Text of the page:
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By Duncan Whitehead, with the help of “The Royal Devon and Exeter Hospital 1741-2006” by Andrew Knox and Christopher Gardner-Thorpe. From John Hopewell’s collection of Renal Unit histories.

Harry Hall introduced acute haemodialysis to the Exeter area in 1967, then started chronic dialysis in 1969. The dialysis unit was based in the Whipton hospital. Harry Hall was a general physician with many interests including rheumatology, he also started up a rheumatology service in the Royal Devon and Exeter (RD&E). Sadly he died in 2011 after falling from a ladder.

At RD&E, Terry Feest succeeded Tony Daly as a general physician with a renal interest in 1978, and Harry Hall gave up his renal work at that time. There were around 70 patients on dialysis, or transplanted at that time. These expanding numbers meant that a new renal unit was needed, and a new unit was established at the Royal Devon and Exeter (Wonford) site in 1982, overseen by Terry Feest.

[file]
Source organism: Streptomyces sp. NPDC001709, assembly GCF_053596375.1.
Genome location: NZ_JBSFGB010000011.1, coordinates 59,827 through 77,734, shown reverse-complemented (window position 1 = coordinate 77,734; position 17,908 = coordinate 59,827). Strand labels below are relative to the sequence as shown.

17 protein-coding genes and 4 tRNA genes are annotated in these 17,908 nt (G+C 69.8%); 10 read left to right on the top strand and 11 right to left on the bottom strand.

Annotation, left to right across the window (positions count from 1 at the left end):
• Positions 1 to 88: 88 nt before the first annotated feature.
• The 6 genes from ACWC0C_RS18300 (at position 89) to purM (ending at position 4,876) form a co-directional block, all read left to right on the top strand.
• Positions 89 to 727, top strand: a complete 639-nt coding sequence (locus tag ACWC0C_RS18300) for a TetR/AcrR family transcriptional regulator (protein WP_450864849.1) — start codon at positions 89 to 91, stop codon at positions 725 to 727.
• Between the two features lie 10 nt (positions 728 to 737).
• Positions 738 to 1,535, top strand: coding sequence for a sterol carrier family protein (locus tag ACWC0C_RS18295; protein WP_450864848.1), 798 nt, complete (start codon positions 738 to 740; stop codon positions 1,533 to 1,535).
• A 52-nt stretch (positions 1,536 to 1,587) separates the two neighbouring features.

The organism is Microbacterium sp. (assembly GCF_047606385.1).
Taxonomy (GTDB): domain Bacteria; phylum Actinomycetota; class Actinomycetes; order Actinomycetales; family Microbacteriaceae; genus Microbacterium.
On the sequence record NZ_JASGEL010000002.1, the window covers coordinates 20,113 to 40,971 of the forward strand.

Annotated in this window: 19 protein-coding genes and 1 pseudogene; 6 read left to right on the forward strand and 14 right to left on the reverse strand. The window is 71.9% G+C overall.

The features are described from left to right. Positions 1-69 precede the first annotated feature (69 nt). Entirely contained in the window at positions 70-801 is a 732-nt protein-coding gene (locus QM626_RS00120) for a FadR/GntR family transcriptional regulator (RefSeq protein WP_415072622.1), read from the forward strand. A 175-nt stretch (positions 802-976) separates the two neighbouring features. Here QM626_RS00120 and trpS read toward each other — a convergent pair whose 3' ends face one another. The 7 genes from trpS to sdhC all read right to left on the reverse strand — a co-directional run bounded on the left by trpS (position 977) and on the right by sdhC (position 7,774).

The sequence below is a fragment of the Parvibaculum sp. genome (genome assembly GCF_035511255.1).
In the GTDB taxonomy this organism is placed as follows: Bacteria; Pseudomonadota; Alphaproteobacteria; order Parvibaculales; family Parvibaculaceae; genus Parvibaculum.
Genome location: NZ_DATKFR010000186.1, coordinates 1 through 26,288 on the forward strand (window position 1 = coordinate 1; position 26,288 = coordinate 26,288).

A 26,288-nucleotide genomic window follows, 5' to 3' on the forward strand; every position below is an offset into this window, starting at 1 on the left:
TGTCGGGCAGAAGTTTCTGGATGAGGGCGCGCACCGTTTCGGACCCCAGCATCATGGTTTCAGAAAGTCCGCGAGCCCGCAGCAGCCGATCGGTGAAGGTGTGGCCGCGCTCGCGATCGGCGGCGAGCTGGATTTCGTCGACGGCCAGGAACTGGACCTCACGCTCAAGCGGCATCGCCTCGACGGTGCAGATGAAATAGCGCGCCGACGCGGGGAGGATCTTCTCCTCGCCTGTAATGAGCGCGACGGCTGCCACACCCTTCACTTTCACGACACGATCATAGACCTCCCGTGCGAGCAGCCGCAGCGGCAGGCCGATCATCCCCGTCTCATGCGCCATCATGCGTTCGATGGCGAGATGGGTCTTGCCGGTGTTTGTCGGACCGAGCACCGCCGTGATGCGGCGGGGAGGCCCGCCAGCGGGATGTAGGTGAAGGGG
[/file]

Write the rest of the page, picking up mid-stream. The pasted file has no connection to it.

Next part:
Renal transplantation started in Exeter 1969, despite the South-West regional board not being in favour of it. Harry Hall was again the force of change. Cyril Shaldon undertook the first renal transplant in Exeter in 1969, which made it the fourth (fifth or sixth – John Hopewell) centre in the UK to carry out renal transplantation. In 1971 Michael Golby was appointed as a general surgeon, he was a trained transplant surgeon. Between 1972 and 1996 some where in the order of 500 to 600 renal transplants were performed, with good graft survival for the period. In 1997 Justin Morgan moved to Southmead (Bristol), and transplantation at  RD&E ceased. However this was a fairly colourful chapter of the Exeter renal unit’s history. 

The RD & E started elective ventilation for transplant donors in 1988, before cardiac death or certification of brain death. This raised a huge amount of debate and ended up being discussed in the House of Lords. Eventually it was decided it should be illegal and this approach to transplantation was stopped. This reduced the number of donors and the program was closed in 1996.

Satellite Haemodialysis units were required due to the large geographical spread of the renal patients served by the RD & E (A significant area of Devon and Somerset). The first of these was a Portakabin building opened in North Devon in 1985, one of the earliest satellite dialysis units in the UK. Anthony Nicholls further developed this model, opening clinics in Taunton and Torbay in 1987 and 1988. Terry Feest moved to Southmead (Bristol) in 1991.

Edited for clarity June 2023, ANT


Last Updated on June 26, 2023 by neilturn